sensed the Lord working in their lives and noticed a giant change in just the
short time we were with them. We finished up that evening and set out to our
We had helped Harry recover from the
flood last year and he was so glad to see us. We were also able to introduce
him to the Lord then, and he couldn't wait to show us his trophy of God's
concern for him. He brought out the ball that he had found in the corner of his
house during the winter. Shortly after he found it, he had a stroke and the
doctor prescribed a ball for him to squeeze. That was a prescription that had
been filled years ago. There had never been any children in the house, and he
had no explanation as to how it got there. He concluded that God put it
Glenn is eager to learn about mission work. It's a part of him, and he feels
the tug of missions on his heart. He asks questions and absorbs all he can,
storing it in his memory for future use. He's also willing and capable of doing
what he's learned on previous trips and work he's done for himself. He tackled
the drywall finishing that he came prepared to do. We were able to spend a few
short hours there at Harry's, but I could see another trip already developing
before this one ended. That's the way it is, I guess.
We didn't have as much time as I had hoped, but we hung a door for him and
began finishing his drywall. As we got ready to leave, we hugged and talked
about the adventures of the last year together. We stared at the motel next
door that he hopes will be torn down so we can start a church there. It's on
the list to be taken down by the county. I reminded him we are just going to
pray that one in, and we will.
These people are poor according to most
comparisons and that kind of excites me. It puts me in line for a special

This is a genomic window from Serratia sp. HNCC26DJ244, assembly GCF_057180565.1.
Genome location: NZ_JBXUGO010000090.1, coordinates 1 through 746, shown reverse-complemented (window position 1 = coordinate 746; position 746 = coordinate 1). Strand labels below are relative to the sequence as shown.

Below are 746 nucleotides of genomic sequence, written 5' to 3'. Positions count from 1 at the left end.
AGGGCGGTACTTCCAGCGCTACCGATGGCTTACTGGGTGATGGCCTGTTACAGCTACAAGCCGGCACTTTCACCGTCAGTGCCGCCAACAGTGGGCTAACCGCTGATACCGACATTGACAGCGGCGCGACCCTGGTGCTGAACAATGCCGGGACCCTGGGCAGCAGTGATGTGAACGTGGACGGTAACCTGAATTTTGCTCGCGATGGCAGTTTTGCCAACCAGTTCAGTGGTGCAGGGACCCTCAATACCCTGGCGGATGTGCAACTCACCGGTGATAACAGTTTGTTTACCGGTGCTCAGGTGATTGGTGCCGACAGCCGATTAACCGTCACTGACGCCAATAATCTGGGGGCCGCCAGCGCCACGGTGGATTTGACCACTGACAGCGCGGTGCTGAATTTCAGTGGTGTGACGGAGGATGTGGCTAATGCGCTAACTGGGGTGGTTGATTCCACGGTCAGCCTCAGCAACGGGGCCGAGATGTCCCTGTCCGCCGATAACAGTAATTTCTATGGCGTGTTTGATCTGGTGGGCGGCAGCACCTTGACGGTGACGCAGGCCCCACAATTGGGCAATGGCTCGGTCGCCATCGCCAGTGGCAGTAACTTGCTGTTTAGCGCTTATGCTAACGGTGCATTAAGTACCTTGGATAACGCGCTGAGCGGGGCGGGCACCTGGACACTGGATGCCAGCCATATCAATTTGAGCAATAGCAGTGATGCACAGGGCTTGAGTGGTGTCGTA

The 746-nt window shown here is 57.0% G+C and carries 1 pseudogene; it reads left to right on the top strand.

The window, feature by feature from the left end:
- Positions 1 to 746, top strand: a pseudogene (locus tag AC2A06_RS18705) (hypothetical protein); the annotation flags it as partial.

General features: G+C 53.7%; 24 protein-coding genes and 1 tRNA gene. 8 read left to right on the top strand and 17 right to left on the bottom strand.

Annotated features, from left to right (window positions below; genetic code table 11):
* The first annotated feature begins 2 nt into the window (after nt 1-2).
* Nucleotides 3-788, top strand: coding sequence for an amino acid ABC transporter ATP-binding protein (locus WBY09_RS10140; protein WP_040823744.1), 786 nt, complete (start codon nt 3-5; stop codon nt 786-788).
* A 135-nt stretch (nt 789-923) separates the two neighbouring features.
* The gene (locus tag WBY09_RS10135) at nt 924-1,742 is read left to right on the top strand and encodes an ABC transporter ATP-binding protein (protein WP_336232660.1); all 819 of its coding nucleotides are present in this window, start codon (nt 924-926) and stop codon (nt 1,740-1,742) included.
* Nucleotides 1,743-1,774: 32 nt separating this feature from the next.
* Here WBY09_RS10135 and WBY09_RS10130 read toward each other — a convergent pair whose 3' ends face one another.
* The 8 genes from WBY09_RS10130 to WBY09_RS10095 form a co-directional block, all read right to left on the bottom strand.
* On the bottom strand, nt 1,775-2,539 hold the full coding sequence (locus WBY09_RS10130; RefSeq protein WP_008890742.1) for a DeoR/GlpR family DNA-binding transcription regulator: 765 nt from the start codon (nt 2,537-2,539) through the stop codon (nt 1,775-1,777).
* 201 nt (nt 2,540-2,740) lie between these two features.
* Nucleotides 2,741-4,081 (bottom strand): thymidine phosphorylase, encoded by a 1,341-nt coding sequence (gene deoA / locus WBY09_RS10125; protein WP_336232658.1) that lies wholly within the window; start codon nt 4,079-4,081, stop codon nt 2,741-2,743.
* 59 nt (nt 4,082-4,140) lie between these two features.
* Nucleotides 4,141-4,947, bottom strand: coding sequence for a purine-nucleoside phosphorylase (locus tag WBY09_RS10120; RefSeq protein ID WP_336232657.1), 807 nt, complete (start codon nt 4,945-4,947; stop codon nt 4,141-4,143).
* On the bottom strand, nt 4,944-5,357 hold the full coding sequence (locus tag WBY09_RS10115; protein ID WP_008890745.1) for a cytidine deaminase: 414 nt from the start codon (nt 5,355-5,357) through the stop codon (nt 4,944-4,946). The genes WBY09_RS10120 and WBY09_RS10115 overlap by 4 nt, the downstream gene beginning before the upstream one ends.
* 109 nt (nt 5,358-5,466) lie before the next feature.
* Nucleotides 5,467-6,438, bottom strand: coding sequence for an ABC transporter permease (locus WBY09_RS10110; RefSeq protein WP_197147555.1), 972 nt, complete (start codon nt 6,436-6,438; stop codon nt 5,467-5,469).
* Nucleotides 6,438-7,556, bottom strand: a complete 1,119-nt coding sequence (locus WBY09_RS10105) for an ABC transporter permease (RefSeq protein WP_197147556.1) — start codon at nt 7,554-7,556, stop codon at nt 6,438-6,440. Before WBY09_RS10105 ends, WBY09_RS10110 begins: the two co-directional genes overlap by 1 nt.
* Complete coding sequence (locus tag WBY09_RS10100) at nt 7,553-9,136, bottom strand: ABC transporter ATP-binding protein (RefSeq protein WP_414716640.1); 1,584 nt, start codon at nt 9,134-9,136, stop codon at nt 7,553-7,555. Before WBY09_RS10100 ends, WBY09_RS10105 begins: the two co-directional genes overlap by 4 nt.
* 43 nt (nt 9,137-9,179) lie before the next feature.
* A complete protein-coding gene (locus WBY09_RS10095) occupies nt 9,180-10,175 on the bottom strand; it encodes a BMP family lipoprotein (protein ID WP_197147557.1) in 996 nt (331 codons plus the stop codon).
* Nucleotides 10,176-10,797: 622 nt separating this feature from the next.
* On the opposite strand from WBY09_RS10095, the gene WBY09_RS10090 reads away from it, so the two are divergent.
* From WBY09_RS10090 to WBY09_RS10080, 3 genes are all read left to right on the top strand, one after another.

promise in Proverbs 19:17. "If you help the poor, you lend unto the Lord, and
He will repay you." What could I have that God needs to borrow? Could it be
these hands? I think what they've done this week. They carried rocks…they
shoveled gravel…they nailed flooring…they put in place underpinning. They shook
hands with new friends, gave a hug to encourage fellow workers, they rested on
Vince's shoulder to try and help him, they showed Dillon about the gift of God,
and they folded in prayer for all concerned. Could these hands have shown
others Jesus this week? I pray they have. Proverbs says I have given the Lord a
loan. I get excited thinking the Lord owes me. He has already started to repay,
and I know He pays great interest.
The promise goes deeper than that. How many people actually helped us help
the poor? There were nine involved directly with our team. Then there was
Preacher John, the missionary; Mike, who helped arrange everything; another
Mike who gave us a day of his time; and what about all those who were praying
for us. Lois's Sunday School Class gave me an envelope with $50 in it, mostly
one dollar bills; I know they had a part. Those from my church that give money
and support mission projects. They pray, provide vehicles and gas for them.
What about the ladies in the Flood Recovery Office who have given a year or two
of their lives to facilitate the funding and other logistics. It's easy to see
that it gets to be a God thing. There is no way we could keep up with all of
it. I'm sure glad He does.
What did we accomplish this week? Oh, we
built a French drain system, we rebuilt the floor and walls that had rotted, we
added guttering to the back of the house, we installed underpinning, caulked
windows, finished drywall, etc, etc. If that's all we did, we did not succeed.
That's no more than an unpaid contractor would do. It would be like Jesus
healing the lame or blind - fixing the problem, but not addressing the heart.
Healing was a tool Jesus used to get people to Him. Construction is a tool I
can use to minister to people's hearts. We saw a family drawn closer to the
Lord this week. Last year we saw Harry come to know the Lord personally, and he
will be with us in Heaven. Sometimes we don't see the immediate results or we
may never see them here on this earth. What report would we have gotten from
the disciples right after Jesus death - victory and success? I don't think so,
but now that we can look back, what a great triumph it was. We realize that we
aren't driving screws and shoveling gravel, we're representing Jesus.
Many Christians can allow Jesus to use their hands. I challenge others to
find ways to minister by using the skills they know or by going with someone
willing to show them how to develop skills that are useful on mission for
Jesus. God can speak through us using our hands - but especially our
heart. When you feel a tug toward a mission trip, surrender to go and watch
what God can do using your hands.
Editor's note: Click
HERE for Week 4 of Bruce's stories about being on mission in West